Institute: North Dakota
Year Established: 2018 Start Date: 2018-03-01 End Date: 2019-02-28
Total Federal Funds: $6,000 Total Non-Federal Funds: $12,000
Principal Investigators: Stephanie Day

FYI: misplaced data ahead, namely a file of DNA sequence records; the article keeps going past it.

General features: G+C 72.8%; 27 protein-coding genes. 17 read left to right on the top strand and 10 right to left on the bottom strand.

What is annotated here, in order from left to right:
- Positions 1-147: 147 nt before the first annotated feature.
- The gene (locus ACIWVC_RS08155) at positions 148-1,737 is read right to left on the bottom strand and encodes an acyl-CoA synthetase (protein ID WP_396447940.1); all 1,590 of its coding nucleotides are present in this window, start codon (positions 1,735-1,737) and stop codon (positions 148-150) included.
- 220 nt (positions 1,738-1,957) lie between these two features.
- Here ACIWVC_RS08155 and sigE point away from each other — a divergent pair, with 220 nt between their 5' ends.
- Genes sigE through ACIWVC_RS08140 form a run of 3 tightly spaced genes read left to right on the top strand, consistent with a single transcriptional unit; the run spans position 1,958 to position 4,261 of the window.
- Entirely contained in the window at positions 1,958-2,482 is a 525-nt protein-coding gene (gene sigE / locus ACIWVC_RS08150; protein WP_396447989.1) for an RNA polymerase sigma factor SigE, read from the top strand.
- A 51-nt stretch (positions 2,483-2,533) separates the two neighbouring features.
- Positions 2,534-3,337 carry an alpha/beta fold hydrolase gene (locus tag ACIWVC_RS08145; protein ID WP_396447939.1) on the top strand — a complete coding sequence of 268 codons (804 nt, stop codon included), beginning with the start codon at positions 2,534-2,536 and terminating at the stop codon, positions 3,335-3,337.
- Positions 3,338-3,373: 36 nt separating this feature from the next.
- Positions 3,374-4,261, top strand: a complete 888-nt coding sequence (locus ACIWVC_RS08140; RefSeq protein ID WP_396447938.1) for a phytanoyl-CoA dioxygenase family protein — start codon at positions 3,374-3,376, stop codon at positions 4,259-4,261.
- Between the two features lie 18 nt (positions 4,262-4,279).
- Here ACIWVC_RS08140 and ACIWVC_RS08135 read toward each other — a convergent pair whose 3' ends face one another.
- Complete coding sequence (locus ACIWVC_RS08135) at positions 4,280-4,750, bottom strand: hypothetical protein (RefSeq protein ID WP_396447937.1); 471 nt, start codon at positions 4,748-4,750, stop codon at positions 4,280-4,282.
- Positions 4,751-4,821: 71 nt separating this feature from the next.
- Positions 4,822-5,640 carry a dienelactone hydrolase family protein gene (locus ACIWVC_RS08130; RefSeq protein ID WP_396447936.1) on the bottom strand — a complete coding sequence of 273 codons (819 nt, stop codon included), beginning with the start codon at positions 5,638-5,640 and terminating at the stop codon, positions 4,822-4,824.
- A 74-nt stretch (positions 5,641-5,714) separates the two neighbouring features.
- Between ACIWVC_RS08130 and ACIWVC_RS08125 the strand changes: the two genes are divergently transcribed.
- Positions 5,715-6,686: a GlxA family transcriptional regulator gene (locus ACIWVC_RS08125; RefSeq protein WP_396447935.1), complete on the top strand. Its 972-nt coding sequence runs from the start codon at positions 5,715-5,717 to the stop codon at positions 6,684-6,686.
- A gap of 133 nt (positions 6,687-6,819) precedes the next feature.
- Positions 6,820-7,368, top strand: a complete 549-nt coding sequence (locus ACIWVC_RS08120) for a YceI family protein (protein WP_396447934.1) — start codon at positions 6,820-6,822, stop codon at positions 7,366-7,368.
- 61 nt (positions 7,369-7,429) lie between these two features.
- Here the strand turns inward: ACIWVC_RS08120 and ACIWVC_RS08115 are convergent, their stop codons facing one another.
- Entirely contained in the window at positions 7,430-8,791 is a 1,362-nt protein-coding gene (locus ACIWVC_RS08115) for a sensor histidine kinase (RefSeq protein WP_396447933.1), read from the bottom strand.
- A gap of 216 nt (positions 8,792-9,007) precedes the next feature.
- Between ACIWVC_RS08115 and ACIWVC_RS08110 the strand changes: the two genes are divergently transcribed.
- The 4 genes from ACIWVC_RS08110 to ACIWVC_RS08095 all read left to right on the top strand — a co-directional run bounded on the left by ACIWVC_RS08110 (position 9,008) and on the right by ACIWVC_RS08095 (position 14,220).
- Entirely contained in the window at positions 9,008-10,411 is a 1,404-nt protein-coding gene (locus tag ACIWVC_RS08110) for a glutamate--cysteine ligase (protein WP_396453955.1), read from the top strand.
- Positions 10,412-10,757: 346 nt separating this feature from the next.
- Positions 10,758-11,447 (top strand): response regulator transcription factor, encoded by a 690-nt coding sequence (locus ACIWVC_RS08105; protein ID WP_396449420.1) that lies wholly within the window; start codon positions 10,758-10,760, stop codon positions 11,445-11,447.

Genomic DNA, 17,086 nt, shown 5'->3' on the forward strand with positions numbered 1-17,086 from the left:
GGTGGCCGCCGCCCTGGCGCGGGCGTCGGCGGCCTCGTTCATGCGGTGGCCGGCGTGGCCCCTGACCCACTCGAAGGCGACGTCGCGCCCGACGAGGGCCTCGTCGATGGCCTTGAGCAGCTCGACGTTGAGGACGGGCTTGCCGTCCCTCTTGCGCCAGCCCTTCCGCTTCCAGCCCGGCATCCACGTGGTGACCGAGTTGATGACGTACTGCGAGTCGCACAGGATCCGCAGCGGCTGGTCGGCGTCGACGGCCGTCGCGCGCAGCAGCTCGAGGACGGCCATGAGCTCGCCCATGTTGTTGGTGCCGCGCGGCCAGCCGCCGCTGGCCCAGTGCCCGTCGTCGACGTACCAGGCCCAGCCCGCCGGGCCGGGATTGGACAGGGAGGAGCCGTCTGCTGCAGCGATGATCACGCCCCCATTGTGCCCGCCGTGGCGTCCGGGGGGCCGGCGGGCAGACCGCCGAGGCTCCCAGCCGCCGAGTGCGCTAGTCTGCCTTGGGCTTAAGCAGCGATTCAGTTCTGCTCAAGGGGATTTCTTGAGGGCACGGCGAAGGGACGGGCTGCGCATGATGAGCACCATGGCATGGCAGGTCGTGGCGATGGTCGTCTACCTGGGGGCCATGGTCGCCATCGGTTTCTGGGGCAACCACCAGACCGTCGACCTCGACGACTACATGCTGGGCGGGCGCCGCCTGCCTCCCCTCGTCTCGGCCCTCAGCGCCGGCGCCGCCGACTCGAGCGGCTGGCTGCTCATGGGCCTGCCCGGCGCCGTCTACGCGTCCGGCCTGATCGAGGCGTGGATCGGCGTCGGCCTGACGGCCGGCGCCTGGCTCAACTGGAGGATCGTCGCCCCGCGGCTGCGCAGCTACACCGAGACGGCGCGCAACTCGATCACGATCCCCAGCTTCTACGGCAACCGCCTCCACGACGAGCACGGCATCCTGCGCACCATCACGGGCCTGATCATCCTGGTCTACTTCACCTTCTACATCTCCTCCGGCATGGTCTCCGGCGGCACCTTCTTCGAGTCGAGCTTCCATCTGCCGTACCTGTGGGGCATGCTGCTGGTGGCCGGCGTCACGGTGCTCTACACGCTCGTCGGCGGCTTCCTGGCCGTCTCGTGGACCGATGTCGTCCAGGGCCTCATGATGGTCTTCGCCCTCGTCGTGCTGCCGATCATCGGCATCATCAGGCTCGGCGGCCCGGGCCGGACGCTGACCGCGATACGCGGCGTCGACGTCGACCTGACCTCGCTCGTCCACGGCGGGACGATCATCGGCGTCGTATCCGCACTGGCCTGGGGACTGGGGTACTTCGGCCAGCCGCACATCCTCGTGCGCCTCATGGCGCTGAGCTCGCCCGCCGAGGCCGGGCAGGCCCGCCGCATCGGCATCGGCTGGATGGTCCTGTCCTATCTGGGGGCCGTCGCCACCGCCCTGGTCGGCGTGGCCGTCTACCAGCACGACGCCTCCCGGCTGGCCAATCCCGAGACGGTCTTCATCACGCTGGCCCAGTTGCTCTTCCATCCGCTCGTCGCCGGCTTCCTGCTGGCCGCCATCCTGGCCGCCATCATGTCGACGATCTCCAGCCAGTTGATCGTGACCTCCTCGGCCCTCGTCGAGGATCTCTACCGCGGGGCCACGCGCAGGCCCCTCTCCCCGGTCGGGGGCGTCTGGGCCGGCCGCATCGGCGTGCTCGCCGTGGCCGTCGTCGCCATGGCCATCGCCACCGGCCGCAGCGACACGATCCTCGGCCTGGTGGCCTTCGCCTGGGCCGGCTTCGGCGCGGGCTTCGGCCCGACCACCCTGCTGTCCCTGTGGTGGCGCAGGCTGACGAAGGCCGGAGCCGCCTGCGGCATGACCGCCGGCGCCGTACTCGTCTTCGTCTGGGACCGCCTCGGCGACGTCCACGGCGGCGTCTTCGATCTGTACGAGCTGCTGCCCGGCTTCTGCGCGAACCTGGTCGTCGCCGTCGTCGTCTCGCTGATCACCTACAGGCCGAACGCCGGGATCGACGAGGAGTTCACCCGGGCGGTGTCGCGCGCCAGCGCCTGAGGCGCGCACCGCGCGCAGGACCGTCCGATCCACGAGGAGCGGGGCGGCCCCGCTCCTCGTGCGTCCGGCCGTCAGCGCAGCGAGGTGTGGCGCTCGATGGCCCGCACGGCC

Abstract: The Red River of the North is a post-glaciolacustrine fluvial landscape impacted by Glacial Isostatic Adjustments (GIAs) that have influenced the spatiotemporal pattern of erosion and valley development on the Red River. Modern GIA is more complex in the area of the Red River, with a combination of forebulge collapse and rebound acting to decrease Red River valley-slope by 4.1 x 10-6 vertical meters per horizontal kilometer per year. Such impacts cause erosional instabilities in some reaches of the Red River and cause floods to span greater widths and last longer. Although floods cause the greatest planform changes in meandering channels, the fluvial geomorphology is likely significantly influenced by the underlying bedrock, hydrology, and GIA. The proposed research will apply (a) GIS mapping and analysis methods to determine the current erosional state of the Red River, (b) laboratory experiments in studying the effect of silt-clay sediment compaction and dewatering on meandering, and Landscape Evolution Modeling to constrain the geomorphic history and larger implications of Red River fluvial geomorphology. Studying the Red River is important because of its rare existence atop a former massive lake bottom among a landscape in its geological infancy. The current geomorphic state of the Red River leads to the inhabitants of the banks to be threatened by flooding almost annually, and it is important to be better informed on the influence of geomorphology on the future of flooding along the Red River.